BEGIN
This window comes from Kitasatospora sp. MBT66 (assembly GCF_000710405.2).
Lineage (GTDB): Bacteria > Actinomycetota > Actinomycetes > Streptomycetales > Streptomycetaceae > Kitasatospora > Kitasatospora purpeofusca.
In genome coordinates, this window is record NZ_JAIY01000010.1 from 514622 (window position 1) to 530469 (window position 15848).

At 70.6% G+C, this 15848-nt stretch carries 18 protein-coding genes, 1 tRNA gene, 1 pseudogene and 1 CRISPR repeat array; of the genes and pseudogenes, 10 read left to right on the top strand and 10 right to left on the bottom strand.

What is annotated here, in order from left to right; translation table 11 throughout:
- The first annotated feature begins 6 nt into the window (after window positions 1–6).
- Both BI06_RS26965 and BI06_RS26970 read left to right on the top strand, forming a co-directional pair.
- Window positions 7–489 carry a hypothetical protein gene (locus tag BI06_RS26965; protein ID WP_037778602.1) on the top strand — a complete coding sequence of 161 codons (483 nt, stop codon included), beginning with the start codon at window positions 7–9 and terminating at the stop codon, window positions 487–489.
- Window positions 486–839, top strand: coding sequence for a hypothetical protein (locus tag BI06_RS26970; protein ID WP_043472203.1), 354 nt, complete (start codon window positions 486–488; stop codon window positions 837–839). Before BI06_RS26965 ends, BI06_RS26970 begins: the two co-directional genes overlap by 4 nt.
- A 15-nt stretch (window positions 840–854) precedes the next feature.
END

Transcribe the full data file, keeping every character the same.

This window comes from Kitasatospora sp. MBT66 (assembly GCF_000710405.2).
Lineage (GTDB): Bacteria > Actinomycetota > Actinomycetes > Streptomycetales > Streptomycetaceae > Kitasatospora > Kitasatospora purpeofusca.
In genome coordinates, this window is record NZ_JAIY01000010.1 from 514622 (window position 1) to 530469 (window position 15848).

At 70.6% G+C, this 15848-nt stretch carries 18 protein-coding genes, 1 tRNA gene, 1 pseudogene and 1 CRISPR repeat array; of the genes and pseudogenes, 10 read left to right on the top strand and 10 right to left on the bottom strand.

What is annotated here, in order from left to right; translation table 11 throughout:
- The first annotated feature begins 6 nt into the window (after window positions 1–6).
- Both BI06_RS26965 and BI06_RS26970 read left to right on the top strand, forming a co-directional pair.
- Window positions 7–489 carry a hypothetical protein gene (locus tag BI06_RS26965; protein ID WP_037778602.1) on the top strand — a complete coding sequence of 161 codons (483 nt, stop codon included), beginning with the start codon at window positions 7–9 and terminating at the stop codon, window positions 487–489.
- Window positions 486–839, top strand: coding sequence for a hypothetical protein (locus tag BI06_RS26970; protein ID WP_043472203.1), 354 nt, complete (start codon window positions 486–488; stop codon window positions 837–839). Before BI06_RS26965 ends, BI06_RS26970 begins: the two co-directional genes overlap by 4 nt.
- A 15-nt stretch (window positions 840–854) precedes the next feature.